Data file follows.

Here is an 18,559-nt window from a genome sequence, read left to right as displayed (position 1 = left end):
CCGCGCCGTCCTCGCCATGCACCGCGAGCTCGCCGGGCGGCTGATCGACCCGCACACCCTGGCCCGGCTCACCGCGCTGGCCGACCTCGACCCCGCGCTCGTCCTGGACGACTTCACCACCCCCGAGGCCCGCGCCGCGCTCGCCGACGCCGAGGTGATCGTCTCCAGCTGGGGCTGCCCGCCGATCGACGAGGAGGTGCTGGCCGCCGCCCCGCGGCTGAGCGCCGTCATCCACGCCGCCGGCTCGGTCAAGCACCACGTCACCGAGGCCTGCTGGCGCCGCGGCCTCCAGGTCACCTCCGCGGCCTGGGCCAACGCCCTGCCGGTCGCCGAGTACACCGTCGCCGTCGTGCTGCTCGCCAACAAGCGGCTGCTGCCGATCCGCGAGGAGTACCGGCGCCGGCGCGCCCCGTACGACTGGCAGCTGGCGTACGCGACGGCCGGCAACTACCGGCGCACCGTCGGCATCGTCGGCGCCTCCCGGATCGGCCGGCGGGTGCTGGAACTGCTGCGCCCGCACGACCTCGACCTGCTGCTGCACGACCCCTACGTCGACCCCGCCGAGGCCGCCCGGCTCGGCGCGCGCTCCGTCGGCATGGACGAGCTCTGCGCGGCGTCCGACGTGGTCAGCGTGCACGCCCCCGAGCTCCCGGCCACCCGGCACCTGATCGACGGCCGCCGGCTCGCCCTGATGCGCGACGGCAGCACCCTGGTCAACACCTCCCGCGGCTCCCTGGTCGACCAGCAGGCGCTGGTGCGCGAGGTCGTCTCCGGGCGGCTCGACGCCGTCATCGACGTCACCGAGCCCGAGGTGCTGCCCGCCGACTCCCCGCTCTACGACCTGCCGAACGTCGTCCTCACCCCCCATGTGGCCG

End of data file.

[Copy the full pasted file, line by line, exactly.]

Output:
Here is an 18,559-nt window from a genome sequence, read left to right as displayed (position 1 = left end):
CCGCGCCGTCCTCGCCATGCACCGCGAGCTCGCCGGGCGGCTGATCGACCCGCACACCCTGGCCCGGCTCACCGCGCTGGCCGACCTCGACCCCGCGCTCGTCCTGGACGACTTCACCACCCCCGAGGCCCGCGCCGCGCTCGCCGACGCCGAGGTGATCGTCTCCAGCTGGGGCTGCCCGCCGATCGACGAGGAGGTGCTGGCCGCCGCCCCGCGGCTGAGCGCCGTCATCCACGCCGCCGGCTCGGTCAAGCACCACGTCACCGAGGCCTGCTGGCGCCGCGGCCTCCAGGTCACCTCCGCGGCCTGGGCCAACGCCCTGCCGGTCGCCGAGTACACCGTCGCCGTCGTGCTGCTCGCCAACAAGCGGCTGCTGCCGATCCGCGAGGAGTACCGGCGCCGGCGCGCCCCGTACGACTGGCAGCTGGCGTACGCGACGGCCGGCAACTACCGGCGCACCGTCGGCATCGTCGGCGCCTCCCGGATCGGCCGGCGGGTGCTGGAACTGCTGCGCCCGCACGACCTCGACCTGCTGCTGCACGACCCCTACGTCGACCCCGCCGAGGCCGCCCGGCTCGGCGCGCGCTCCGTCGGCATGGACGAGCTCTGCGCGGCGTCCGACGTGGTCAGCGTGCACGCCCCCGAGCTCCCGGCCACCCGGCACCTGATCGACGGCCGCCGGCTCGCCCTGATGCGCGACGGCAGCACCCTGGTCAACACCTCCCGCGGCTCCCTGGTCGACCAGCAGGCGCTGGTGCGCGAGGTCGTCTCCGGGCGGCTCGACGCCGTCATCGACGTCACCGAGCCCGAGGTGCTGCCCGCCGACTCCCCGCTCTACGACCTGCCGAACGTCGTCCTCACCCCCCATGTGGCCG